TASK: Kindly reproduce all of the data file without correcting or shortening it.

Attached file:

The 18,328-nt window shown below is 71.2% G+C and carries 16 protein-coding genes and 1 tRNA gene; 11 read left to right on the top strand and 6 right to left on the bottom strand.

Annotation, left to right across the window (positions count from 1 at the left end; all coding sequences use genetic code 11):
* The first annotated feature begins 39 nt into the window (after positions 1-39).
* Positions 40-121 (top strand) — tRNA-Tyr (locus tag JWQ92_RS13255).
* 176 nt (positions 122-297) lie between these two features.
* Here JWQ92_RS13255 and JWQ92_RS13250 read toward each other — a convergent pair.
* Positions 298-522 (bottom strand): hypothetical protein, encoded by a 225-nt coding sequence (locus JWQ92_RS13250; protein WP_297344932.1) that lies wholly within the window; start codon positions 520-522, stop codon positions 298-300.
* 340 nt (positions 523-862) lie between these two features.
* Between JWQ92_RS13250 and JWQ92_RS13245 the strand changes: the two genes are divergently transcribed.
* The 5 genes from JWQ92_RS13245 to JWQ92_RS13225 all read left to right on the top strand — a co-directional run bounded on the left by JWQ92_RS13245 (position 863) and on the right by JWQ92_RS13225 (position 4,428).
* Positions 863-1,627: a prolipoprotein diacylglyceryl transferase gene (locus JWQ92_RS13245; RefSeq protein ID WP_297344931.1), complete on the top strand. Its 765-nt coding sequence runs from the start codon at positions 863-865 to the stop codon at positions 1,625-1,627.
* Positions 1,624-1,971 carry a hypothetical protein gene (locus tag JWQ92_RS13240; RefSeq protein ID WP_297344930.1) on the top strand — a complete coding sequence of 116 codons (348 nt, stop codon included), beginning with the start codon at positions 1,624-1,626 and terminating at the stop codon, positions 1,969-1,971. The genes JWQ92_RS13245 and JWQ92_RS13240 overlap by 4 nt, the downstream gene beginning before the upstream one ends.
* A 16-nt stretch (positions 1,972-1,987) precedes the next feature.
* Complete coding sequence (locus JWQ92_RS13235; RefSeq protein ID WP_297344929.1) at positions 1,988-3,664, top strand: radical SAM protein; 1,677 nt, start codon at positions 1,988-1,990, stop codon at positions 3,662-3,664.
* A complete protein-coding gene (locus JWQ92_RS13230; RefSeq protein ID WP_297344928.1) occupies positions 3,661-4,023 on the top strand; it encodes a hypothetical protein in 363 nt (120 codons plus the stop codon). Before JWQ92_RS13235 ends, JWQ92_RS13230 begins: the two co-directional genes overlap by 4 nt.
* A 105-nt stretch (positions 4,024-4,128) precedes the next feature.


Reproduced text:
The 18,328-nt window shown below is 71.2% G+C and carries 16 protein-coding genes and 1 tRNA gene; 11 read left to right on the top strand and 6 right to left on the bottom strand.

Annotation, left to right across the window (positions count from 1 at the left end; all coding sequences use genetic code 11):
* The first annotated feature begins 39 nt into the window (after positions 1-39).
* Positions 40-121 (top strand) — tRNA-Tyr (locus tag JWQ92_RS13255).
* 176 nt (positions 122-297) lie between these two features.
* Here JWQ92_RS13255 and JWQ92_RS13250 read toward each other — a convergent pair.
* Positions 298-522 (bottom strand): hypothetical protein, encoded by a 225-nt coding sequence (locus JWQ92_RS13250; protein WP_297344932.1) that lies wholly within the window; start codon positions 520-522, stop codon positions 298-300.
* 340 nt (positions 523-862) lie between these two features.
* Between JWQ92_RS13250 and JWQ92_RS13245 the strand changes: the two genes are divergently transcribed.
* The 5 genes from JWQ92_RS13245 to JWQ92_RS13225 all read left to right on the top strand — a co-directional run bounded on the left by JWQ92_RS13245 (position 863) and on the right by JWQ92_RS13225 (position 4,428).
* Positions 863-1,627: a prolipoprotein diacylglyceryl transferase gene (locus JWQ92_RS13245; RefSeq protein ID WP_297344931.1), complete on the top strand. Its 765-nt coding sequence runs from the start codon at positions 863-865 to the stop codon at positions 1,625-1,627.
* Positions 1,624-1,971 carry a hypothetical protein gene (locus tag JWQ92_RS13240; RefSeq protein ID WP_297344930.1) on the top strand — a complete coding sequence of 116 codons (348 nt, stop codon included), beginning with the start codon at positions 1,624-1,626 and terminating at the stop codon, positions 1,969-1,971. The genes JWQ92_RS13245 and JWQ92_RS13240 overlap by 4 nt, the downstream gene beginning before the upstream one ends.
* A 16-nt stretch (positions 1,972-1,987) precedes the next feature.
* Complete coding sequence (locus JWQ92_RS13235; RefSeq protein ID WP_297344929.1) at positions 1,988-3,664, top strand: radical SAM protein; 1,677 nt, start codon at positions 1,988-1,990, stop codon at positions 3,662-3,664.
* A complete protein-coding gene (locus JWQ92_RS13230; RefSeq protein ID WP_297344928.1) occupies positions 3,661-4,023 on the top strand; it encodes a hypothetical protein in 363 nt (120 codons plus the stop codon). Before JWQ92_RS13235 ends, JWQ92_RS13230 begins: the two co-directional genes overlap by 4 nt.
* A 105-nt stretch (positions 4,024-4,128) precedes the next feature.